This is what makes my husband my greatest carer. He doesn’t disregard my experience. While I recognise that this is not what it is like for all people with BD, I have come across too many other ‘sufferers’ that have had similar experiences to disregard my own as coincidence. Fortunately my husband doesn’t look for coincidences either, he looks for the ways in which my senses align themselves with reality.

I can imagine (if I were a carer) that it would be much easier to look for more plausible explanations, or to disregard and not pay much attention. I truly see that this would be a reasonable response…after all we are “insane”.

The highly sensitive person (HSP) has been well documented. The person as highly sensitive and with BD is yet to be fully explored, although there are plenty of lived experience blogs which address this, yet for many the correlation can be disregarded. Part of the HSP/BD complex is that, where in Western culture success is measured by how busy you are, how much you earn and how well liked you are, all of which can be triggering for a person with lived experience. Unless I’m in a state of mild to moderate the mania, I’ll be frank, you would probably find me bothersome and with a history of holding down a job for no more than 2 years (mostly due to boredom and sometimes paranoia) it is difficult to achieve the stability required to be considered a success. In fact, what many people without BD seek to achieve in life, I find a stressor, triggering episodes of either depression or mania.

The experience of being a person with a lived experience of BD and thus a HSP means that during times of mild to moderate mania, I can be flooded with inspiration, creativity and a wealth of ingenious ideas. Now of course not all of these ideas can be harnessed, yet those that can may lead to the start of something great. For myself, these ideas often stop in their tracks due to the pattern of my experience. Mania; influx of ideas, the sense that things move too slowly and then the abandonment of the ideas due to restlessness, irritability and agitation, often resulting in a depressive episode.

I envy the HSP who tends not to fluctuate between mania and depression, since my fluctuations can indeed be life threatening, this is (to me) what distinguishes the HSP from the HSP/BD person. It’s not so much my down turn into depression that is the most risky moment for me, it is the stability that follows, the not knowing when the next up and down will be that really has me come undone. It is the thought of the depression that fills me with fear, not the actual depression itself (as strange as that may sound).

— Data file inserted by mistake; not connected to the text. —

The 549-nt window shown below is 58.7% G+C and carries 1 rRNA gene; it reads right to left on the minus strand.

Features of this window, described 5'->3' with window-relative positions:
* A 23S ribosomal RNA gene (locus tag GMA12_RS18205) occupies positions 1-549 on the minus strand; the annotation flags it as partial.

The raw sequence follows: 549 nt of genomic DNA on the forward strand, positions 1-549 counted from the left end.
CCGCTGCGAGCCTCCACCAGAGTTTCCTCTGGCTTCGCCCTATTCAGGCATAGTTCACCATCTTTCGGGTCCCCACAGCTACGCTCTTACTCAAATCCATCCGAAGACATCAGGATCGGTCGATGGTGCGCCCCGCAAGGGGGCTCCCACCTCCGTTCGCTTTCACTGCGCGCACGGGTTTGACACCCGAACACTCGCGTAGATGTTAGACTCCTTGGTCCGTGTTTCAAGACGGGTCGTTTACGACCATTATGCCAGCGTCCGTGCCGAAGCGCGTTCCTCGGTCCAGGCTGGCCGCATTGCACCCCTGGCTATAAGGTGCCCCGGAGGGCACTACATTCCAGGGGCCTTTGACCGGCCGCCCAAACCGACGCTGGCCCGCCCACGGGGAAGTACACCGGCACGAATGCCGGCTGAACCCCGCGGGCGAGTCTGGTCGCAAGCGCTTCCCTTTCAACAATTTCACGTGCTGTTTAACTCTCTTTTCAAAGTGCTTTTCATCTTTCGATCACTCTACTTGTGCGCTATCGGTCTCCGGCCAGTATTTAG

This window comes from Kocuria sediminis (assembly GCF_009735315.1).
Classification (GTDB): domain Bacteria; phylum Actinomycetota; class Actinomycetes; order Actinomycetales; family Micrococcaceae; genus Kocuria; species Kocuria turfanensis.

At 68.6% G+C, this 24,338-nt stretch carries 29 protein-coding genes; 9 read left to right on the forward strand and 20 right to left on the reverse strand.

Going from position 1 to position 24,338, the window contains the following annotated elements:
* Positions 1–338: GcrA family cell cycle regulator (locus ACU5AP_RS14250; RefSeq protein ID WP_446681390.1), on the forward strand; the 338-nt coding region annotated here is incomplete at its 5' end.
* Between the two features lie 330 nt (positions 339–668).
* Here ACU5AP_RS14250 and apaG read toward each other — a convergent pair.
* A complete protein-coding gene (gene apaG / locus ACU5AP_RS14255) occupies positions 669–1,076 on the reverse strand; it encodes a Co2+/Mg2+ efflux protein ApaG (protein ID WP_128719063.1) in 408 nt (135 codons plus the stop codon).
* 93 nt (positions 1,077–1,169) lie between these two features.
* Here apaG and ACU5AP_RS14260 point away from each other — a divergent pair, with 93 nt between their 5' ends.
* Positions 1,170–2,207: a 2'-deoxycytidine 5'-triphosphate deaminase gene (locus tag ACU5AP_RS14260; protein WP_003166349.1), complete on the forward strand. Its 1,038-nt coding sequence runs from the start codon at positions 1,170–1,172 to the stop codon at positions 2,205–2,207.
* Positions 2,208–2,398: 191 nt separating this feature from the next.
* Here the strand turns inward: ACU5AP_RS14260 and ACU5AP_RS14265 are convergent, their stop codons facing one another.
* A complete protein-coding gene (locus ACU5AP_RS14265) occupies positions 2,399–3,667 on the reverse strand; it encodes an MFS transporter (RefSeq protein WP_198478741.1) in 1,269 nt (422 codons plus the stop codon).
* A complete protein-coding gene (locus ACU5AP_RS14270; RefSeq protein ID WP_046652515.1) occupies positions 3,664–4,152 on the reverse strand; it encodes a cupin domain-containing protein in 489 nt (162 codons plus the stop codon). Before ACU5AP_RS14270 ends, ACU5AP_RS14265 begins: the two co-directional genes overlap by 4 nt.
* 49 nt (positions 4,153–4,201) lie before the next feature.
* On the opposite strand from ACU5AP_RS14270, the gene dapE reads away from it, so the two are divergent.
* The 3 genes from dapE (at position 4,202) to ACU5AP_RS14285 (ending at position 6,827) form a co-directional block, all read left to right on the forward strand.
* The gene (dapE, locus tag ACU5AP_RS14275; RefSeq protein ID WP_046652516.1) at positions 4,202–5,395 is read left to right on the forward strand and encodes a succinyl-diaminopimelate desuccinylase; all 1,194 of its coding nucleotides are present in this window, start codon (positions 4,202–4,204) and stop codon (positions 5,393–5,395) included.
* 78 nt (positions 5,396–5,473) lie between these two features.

I have openly described myself as a HSP, well before I was ready to disclose my lived experience of bipolar. It seemed (and still does) that it is much more acceptable to be a sensitive type than to be a mood disoriented/fluxing person. After all, we all feel sensitive at some point, yet not all sensitive people loose their sense of self in the ride between the two opposing points; mania and depression. The highly sensitive facet of my illness is (to me) a gift, the rest (the disassociate highs and the unbearable lows) is a burden I feel I must bare, a circumstance of the sensitive self.

My husband has reflected to me that I appear to have a great capacity for empathy, for spirituality and a thirst to seek greater meaning in life. He and I also recognise that this quest for meaning can be interrupted by my illness, I take two steps forward into awareness and one-step back…this is guaranteed.

At one stage I could barely put one foot forward, so the effort of taking two steps resulting in one, is a good outcome all things considered. Through my BD lived experience I have come to recognise the value of meditation, of following a spiritual path, of getting out in nature and I am learning to master the art of distraction. Through distracting myself from my sensitive thought patterns (fear, gloom, paranoia, elation) I am able to begin to break the BP cycle. It isn’t perfect, but it is an improvement.